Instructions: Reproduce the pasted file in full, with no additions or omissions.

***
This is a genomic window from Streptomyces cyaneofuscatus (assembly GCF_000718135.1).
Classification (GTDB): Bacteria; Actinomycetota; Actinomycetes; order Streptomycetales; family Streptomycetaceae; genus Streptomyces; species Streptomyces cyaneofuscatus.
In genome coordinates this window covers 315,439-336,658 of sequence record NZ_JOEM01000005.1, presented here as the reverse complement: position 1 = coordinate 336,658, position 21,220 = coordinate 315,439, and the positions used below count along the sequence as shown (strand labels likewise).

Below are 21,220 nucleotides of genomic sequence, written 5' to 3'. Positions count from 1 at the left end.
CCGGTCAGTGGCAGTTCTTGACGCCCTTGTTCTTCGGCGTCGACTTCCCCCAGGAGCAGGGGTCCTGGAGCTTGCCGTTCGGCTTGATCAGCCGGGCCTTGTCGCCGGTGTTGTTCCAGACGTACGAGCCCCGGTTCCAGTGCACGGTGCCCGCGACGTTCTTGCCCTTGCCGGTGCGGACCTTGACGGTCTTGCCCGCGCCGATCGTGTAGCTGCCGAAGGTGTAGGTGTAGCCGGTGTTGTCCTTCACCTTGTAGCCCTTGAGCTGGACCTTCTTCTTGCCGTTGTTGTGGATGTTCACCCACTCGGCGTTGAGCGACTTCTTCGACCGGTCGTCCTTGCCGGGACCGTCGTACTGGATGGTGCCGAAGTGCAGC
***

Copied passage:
This is a genomic window from Streptomyces cyaneofuscatus (assembly GCF_000718135.1).
Classification (GTDB): Bacteria; Actinomycetota; Actinomycetes; order Streptomycetales; family Streptomycetaceae; genus Streptomyces; species Streptomyces cyaneofuscatus.
In genome coordinates this window covers 315,439-336,658 of sequence record NZ_JOEM01000005.1, presented here as the reverse complement: position 1 = coordinate 336,658, position 21,220 = coordinate 315,439, and the positions used below count along the sequence as shown (strand labels likewise).

Below are 21,220 nucleotides of genomic sequence, written 5' to 3'. Positions count from 1 at the left end.
CCGGTCAGTGGCAGTTCTTGACGCCCTTGTTCTTCGGCGTCGACTTCCCCCAGGAGCAGGGGTCCTGGAGCTTGCCGTTCGGCTTGATCAGCCGGGCCTTGTCGCCGGTGTTGTTCCAGACGTACGAGCCCCGGTTCCAGTGCACGGTGCCCGCGACGTTCTTGCCCTTGCCGGTGCGGACCTTGACGGTCTTGCCCGCGCCGATCGTGTAGCTGCCGAAGGTGTAGGTGTAGCCGGTGTTGTCCTTCACCTTGTAGCCCTTGAGCTGGACCTTCTTCTTGCCGTTGTTGTGGATGTTCACCCACTCGGCGTTGAGCGACTTCTTCGACCGGTCGTCCTTGCCGGGACCGTCGTACTGGATGGTGCCGAAGTGCAGC